Top 5 Malaysian REITs that made you money if you invested from their IPOs (updated 2020)

Previously, I updated an article about the top 10 Singapore REITs that would have made you money if you invested from their IPOs. Out of the 20 S-REITs that have been listed for listed for at least 10 years, 16 of them gave a positive overall return for investors.

In this article, we will look at their counterparts from across the causeway and do a similar study on the performance of Malaysian REITs (M-REITs) that have been listed for at least ten years. In total, there are 12 M-REITs that IPOed in 2010 or earlier.

We will make a similar assumption that Sophia (a fictional character) invests RM1,000 in each of these REITs from the day it listed. Since Sophia is a hard-core income investor, she doesn’t want to come out with any money to subscribe to any rights (if any) and is prepared for any share dilution. Let’s also assume that she neglects to sell her nil-paid rights from which she can make a profit from.

For example, if Sophia invested in Al-Aqar Healthcare REIT from its IPO in 2006, her initial investment of RM1,000 would have grown to RM1,400 (+40% in capital gains) by end-Janaury 2020. On top of that, she would have collected total dividends of RM1,010 (+101% in dividends).

From the table above, Sophia would’ve made a nice return in Al-Aqar Healthcare REIT as her initial investment of RM1,000 would have grown to RM2,410 including the dividends received over the years. If she invested RM10,000, then her investment would’ve grown to RM24,100. Basically, the more money she had invested, the more she would have made. And the longer she holds onto her investments, the more dividends she will receive. In all, her annualised return from Al-Aqar Healthcare REIT alone is 6.50% from August 2006 to January 2020.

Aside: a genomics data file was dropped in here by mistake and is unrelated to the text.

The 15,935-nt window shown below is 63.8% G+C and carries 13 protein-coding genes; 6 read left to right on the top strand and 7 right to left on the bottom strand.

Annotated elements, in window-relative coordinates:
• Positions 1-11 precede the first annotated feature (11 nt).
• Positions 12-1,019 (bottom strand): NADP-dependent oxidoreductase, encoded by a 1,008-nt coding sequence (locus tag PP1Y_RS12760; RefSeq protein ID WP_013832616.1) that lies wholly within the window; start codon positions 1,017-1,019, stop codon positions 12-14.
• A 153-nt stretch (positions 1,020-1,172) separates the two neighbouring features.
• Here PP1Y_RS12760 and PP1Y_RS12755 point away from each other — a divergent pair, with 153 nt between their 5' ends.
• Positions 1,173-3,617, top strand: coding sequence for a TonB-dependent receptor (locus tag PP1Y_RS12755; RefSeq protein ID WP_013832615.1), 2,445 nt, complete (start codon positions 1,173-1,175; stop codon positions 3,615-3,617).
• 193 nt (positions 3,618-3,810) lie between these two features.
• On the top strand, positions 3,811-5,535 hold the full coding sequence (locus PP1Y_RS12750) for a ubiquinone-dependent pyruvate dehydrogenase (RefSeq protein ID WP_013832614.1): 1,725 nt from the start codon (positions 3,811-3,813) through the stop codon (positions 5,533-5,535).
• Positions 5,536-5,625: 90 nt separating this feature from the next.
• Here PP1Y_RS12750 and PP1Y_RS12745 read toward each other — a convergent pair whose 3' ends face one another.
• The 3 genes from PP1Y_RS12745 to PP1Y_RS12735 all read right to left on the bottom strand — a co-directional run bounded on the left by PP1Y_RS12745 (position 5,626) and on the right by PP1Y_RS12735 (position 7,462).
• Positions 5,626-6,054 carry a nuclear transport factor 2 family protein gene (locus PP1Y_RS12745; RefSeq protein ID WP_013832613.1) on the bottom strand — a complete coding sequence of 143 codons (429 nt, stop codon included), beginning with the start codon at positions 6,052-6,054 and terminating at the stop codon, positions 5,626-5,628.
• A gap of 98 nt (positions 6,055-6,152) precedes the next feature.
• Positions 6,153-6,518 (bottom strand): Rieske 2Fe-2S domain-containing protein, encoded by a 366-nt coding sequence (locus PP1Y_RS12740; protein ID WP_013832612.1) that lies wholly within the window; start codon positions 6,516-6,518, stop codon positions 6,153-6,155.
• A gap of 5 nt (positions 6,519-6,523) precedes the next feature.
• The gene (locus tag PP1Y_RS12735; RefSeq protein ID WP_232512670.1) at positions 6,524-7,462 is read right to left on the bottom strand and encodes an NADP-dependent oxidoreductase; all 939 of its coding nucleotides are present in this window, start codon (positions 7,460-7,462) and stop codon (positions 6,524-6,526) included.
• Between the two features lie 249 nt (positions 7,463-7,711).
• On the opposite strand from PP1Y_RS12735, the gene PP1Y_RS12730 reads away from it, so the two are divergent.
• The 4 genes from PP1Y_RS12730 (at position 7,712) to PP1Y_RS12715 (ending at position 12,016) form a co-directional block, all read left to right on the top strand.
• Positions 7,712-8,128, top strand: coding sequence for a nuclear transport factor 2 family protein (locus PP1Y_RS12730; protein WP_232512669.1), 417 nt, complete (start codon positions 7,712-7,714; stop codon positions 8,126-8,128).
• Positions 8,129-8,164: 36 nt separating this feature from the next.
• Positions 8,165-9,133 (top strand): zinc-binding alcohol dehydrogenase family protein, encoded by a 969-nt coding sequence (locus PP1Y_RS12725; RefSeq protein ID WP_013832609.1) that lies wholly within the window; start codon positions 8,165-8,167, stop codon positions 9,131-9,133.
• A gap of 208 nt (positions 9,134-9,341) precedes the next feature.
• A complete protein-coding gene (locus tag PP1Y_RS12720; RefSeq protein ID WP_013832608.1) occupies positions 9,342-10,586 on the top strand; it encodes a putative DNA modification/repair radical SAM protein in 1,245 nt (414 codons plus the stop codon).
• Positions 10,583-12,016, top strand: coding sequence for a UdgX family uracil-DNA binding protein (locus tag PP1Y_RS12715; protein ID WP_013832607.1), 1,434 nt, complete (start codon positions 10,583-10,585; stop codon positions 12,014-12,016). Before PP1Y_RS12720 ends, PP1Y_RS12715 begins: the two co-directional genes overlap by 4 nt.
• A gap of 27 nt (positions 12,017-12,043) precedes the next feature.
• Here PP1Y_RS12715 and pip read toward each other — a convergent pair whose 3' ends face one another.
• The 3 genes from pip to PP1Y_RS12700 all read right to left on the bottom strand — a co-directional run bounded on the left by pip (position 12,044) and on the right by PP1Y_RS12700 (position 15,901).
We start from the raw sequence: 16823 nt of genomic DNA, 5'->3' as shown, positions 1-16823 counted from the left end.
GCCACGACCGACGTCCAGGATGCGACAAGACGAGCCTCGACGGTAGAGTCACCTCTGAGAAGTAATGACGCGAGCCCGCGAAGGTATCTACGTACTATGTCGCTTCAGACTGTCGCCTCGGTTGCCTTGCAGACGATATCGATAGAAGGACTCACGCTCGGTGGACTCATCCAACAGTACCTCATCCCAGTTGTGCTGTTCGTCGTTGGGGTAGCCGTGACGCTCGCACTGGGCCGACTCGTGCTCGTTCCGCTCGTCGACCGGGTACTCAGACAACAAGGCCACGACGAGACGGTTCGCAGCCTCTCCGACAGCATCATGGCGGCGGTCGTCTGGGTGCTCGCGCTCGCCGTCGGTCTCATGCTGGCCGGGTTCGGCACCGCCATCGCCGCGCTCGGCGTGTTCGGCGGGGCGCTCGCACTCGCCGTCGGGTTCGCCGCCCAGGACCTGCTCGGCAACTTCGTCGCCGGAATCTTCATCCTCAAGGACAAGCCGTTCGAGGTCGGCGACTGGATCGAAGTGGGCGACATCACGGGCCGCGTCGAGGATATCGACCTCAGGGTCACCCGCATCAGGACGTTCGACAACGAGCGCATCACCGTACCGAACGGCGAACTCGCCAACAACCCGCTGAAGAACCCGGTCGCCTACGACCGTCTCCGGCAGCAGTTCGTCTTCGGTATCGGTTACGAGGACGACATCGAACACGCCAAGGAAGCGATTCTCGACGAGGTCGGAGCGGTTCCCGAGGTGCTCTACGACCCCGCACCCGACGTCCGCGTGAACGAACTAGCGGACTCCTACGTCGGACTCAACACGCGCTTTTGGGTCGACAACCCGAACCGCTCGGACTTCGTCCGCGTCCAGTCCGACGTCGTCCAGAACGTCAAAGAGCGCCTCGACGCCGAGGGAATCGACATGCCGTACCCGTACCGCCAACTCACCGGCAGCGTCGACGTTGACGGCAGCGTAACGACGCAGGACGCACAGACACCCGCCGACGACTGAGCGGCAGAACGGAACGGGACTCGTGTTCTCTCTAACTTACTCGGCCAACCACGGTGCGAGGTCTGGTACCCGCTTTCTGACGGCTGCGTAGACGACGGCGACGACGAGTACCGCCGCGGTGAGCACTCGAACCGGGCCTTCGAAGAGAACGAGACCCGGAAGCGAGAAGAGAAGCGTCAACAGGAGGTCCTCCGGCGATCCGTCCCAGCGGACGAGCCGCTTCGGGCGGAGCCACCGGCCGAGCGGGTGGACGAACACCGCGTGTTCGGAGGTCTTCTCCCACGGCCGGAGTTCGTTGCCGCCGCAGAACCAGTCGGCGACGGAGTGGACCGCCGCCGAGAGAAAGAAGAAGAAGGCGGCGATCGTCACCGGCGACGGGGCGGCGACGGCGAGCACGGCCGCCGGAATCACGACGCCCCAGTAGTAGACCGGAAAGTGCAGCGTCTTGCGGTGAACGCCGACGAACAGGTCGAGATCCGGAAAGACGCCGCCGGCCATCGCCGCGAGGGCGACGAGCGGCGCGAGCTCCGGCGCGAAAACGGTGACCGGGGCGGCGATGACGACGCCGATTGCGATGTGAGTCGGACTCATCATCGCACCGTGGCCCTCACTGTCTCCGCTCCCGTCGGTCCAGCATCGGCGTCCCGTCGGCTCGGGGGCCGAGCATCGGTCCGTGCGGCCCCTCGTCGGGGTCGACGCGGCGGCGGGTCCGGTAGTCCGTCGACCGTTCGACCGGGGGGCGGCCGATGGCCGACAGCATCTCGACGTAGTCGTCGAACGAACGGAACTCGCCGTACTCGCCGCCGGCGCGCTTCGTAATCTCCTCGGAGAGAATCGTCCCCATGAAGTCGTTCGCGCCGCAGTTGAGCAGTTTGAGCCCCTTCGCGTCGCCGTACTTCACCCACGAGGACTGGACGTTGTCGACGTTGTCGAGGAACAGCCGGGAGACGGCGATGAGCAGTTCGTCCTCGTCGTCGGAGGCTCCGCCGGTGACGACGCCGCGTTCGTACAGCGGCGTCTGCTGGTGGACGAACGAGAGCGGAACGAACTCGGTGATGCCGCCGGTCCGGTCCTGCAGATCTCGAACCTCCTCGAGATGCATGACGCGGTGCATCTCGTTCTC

So after investing for more than ten years, here are the top five best-performing Malaysian REITs for Sophia.

Note: We’ve excluded brokerage costs, currency exchange movements, and taxes that might be applicable to foreign investors.

5. Amanah Harta Tanah PNB (annualised return: +5.99%)
Since 2006, every RM1,000 investment in AHP REIT would’ve turned into RM1,100. Including dividends, every RM1,000 would cumulatively become RM2,390.

4. UOA REIT (annualised return: 6.34%)
Since 2005, every RM1,000 investment in UOA REIT would’ve turned into RM1,210. Including dividends, every RM1,000 would cumulatively become RM2,510.

4. Al-Aqar Healthcare REIT (annualised return: 6.50%)
Since 2006, every RM1,000 investment in Al-Aqar Healthcare REIT would’ve turned into RM1,400. Including dividends, every RM1,000 would cumulatively become RM2,410.

2. MRCB-Quill REIT (annualised return: 6.86%)
Since 2007, every RM1,000 investment in MQREIT would’ve turned into RM1,110. Including dividends, every RM1,000 would cumulatively become RM2,370.

1. Axis REIT (annualised return: 10.90%)
Since 2005, every RM1,000 investment in Axis REIT would’ve turned into RM2,850. Including dividends, every RM1,000 would cumulatively become RM4,720.

In summary, here is Sophia’s overall performance:

As you can see, the Sophia’s Malaysian REIT portfolio is a sea of green! Out of the 12 M-REITs that have been listed for at least 10 years or more, all of them have given consistent dividends and positive overall returns if you invested from their IPOs.

However, Atrium REIT, Hektar REIT, AmanahRaya REIT, Tower REIT, and AmFirst REIT are sitting on capital losses of 1%, 7%, 22%, 25% and 52% respectively. But when we include dividends, their overall return is still positive.

Singaporeans and foreign investors who are not comfortable with forex risks are unlikely to be interested in Malaysian REITs as the ringgit continues to weaken. However, Malaysians are unaffected by this as Malaysian REITs are traded in their home currency. So if you’re a Malaysian, M-REITs do seem to be a viable option to build consistent streams of passive income.

Finally, just a quick reminder: 2020 applications to join Dividend Machines close on Sunday, 1 March 2020, at 23:59 hours. If you’re looking for a way to learn how to invest in dividend stocks and REITs and build multiple streams of passive dividend income, then we highly recommend you check out Dividend Machines before applications close!